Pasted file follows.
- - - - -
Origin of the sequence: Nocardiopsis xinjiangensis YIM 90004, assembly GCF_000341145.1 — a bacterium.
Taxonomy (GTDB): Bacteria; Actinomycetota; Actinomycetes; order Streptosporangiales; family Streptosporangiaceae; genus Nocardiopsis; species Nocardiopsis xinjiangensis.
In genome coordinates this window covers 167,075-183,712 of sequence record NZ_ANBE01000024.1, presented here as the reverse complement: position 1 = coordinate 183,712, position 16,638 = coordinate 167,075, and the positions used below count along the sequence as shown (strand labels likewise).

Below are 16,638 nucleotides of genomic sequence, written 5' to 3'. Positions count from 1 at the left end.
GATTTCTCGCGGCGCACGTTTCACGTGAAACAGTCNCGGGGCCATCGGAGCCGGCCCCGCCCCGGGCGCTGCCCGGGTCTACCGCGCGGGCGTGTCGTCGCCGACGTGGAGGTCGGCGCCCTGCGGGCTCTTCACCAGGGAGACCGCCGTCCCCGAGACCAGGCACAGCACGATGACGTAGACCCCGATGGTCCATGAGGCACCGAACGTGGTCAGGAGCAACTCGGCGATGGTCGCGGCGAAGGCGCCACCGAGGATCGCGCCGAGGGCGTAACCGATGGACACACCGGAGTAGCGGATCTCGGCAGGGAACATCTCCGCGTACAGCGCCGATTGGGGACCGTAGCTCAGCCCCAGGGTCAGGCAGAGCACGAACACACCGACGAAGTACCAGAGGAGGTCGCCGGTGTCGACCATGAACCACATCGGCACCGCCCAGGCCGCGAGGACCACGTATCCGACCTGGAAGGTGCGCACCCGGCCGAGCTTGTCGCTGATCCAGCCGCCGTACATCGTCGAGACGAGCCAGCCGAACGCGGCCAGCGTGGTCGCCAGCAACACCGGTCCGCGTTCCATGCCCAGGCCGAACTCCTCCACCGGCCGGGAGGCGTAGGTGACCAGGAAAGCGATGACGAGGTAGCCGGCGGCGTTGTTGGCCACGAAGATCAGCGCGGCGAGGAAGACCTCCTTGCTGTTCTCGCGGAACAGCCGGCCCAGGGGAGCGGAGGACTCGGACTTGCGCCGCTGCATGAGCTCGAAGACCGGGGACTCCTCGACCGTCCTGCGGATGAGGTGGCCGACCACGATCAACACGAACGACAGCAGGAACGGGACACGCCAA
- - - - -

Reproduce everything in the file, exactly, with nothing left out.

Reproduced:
Origin of the sequence: Nocardiopsis xinjiangensis YIM 90004, assembly GCF_000341145.1 — a bacterium.
Taxonomy (GTDB): Bacteria; Actinomycetota; Actinomycetes; order Streptosporangiales; family Streptosporangiaceae; genus Nocardiopsis; species Nocardiopsis xinjiangensis.
In genome coordinates this window covers 167,075-183,712 of sequence record NZ_ANBE01000024.1, presented here as the reverse complement: position 1 = coordinate 183,712, position 16,638 = coordinate 167,075, and the positions used below count along the sequence as shown (strand labels likewise).

Below are 16,638 nucleotides of genomic sequence, written 5' to 3'. Positions count from 1 at the left end.
GATTTCTCGCGGCGCACGTTTCACGTGAAACAGTCNCGGGGCCATCGGAGCCGGCCCCGCCCCGGGCGCTGCCCGGGTCTACCGCGCGGGCGTGTCGTCGCCGACGTGGAGGTCGGCGCCCTGCGGGCTCTTCACCAGGGAGACCGCCGTCCCCGAGACCAGGCACAGCACGATGACGTAGACCCCGATGGTCCATGAGGCACCGAACGTGGTCAGGAGCAACTCGGCGATGGTCGCGGCGAAGGCGCCACCGAGGATCGCGCCGAGGGCGTAACCGATGGACACACCGGAGTAGCGGATCTCGGCAGGGAACATCTCCGCGTACAGCGCCGATTGGGGACCGTAGCTCAGCCCCAGGGTCAGGCAGAGCACGAACACACCGACGAAGTACCAGAGGAGGTCGCCGGTGTCGACCATGAACCACATCGGCACCGCCCAGGCCGCGAGGACCACGTATCCGACCTGGAAGGTGCGCACCCGGCCGAGCTTGTCGCTGATCCAGCCGCCGTACATCGTCGAGACGAGCCAGCCGAACGCGGCCAGCGTGGTCGCCAGCAACACCGGTCCGCGTTCCATGCCCAGGCCGAACTCCTCCACCGGCCGGGAGGCGTAGGTGACCAGGAAAGCGATGACGAGGTAGCCGGCGGCGTTGTTGGCCACGAAGATCAGCGCGGCGAGGAAGACCTCCTTGCTGTTCTCGCGGAACAGCCGGCCCAGGGGAGCGGAGGACTCGGACTTGCGCCGCTGCATGAGCTCGAAGACCGGGGACTCCTCGACCGTCCTGCGGATGAGGTGGCCGACCACGATCAACACGAACGACAGCAGGAACGGGACACGCCAA